The true strength of Clone Wars is that it does not follow a singular protagonist. Many lesser known Jedi are given a chance to shine in their own episodes, and the Jedi lore is really brought to the forefront of the storytelling in this series. I haven’t finished the show yet, but I imagine watching Anakin’s betrayal in Episode III is far more heartbreaking once you’ve seen how he is bonded to the rest of the Jedi, and basically murdered his entire family for power. I really wish I had been able to watch these 13 years ago, because the richness and complexity of this galaxy next to the simple and straightforward storytelling is really special, and brings the depth of character that I had really wanted from the prequels.
Another thing that Clone Wars gets right is the addition of fan-favorite characters, like Boba Fett. I recently watched a series of episodes that showed Boba has a child, and given the fandom’s insatiable hunger for all things Boba, it was an extremely smart decision.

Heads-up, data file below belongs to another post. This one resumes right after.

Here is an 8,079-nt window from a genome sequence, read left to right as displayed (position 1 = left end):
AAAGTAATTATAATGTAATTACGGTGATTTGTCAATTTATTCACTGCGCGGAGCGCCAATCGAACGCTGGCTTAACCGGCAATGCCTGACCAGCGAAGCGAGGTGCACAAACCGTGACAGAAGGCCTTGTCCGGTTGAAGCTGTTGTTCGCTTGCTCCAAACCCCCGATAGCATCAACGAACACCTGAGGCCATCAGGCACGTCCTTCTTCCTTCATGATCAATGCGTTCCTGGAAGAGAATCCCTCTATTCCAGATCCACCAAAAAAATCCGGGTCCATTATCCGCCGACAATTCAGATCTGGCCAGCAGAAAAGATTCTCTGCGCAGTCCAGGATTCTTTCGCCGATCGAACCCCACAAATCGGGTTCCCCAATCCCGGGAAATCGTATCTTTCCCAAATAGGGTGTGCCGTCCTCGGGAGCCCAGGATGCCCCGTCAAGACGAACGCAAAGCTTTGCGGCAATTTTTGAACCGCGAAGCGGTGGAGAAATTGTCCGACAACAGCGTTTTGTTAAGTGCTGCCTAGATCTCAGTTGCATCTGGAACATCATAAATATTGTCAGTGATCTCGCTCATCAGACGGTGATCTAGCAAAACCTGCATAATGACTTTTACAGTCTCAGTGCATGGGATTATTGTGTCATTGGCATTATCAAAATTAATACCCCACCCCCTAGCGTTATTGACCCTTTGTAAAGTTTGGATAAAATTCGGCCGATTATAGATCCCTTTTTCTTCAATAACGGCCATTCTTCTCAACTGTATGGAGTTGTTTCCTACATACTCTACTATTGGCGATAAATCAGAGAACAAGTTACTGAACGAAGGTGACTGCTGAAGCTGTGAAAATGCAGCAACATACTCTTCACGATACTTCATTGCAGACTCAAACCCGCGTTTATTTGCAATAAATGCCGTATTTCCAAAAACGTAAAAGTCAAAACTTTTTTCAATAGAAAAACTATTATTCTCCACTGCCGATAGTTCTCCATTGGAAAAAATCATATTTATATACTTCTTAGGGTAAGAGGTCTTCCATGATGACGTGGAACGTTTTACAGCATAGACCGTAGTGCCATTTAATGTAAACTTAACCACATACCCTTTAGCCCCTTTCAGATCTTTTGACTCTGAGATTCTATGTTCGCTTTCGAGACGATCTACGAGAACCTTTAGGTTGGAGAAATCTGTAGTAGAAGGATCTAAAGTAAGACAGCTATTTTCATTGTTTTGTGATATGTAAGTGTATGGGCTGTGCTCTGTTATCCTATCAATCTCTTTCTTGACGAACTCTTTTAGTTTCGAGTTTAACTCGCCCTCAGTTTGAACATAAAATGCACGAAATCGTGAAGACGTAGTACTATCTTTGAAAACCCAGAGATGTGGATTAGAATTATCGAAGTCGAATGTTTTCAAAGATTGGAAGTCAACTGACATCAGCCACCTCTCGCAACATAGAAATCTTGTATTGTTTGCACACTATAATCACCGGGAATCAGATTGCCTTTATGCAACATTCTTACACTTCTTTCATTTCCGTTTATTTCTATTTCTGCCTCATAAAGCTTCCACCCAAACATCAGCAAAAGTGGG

An even smarter decision? Giving Boba Fett his own damn series (co-starring the amazing Ming-Na Wen as Fennec Shand). The Book of Boba Fett drops on Disney+ in just a few weeks, and I already know that it’s going to give me more of what I want from Star Wars: more world-building, and enriched lore from the original trilogy.
And, really that’s all we’ve ever wanted, right? The original trilogy produced a spark of something magical and gave us a taste of a universe that audiences just can’t seem to get enough of; the television series have taken that spark and created a goddamn miracle: a fully realised cinematic universe with the biggest playground that screenwriters could ask for. The galaxy is the limit, folks.
So, do I love the movies? Yeah. I still watch them every year and argue with my brother about whether or not Han or Greedo shot first. But, OG trilogy and Rogue One aside, the films just can’t catch up to the series. The Star Wars series are travelling at light speed, and the next stop is anywhere.
And…that’s all I have to say about that. May the Force be with you, and don’t forget to binge The Book of Boba Fett on December 29, 2021.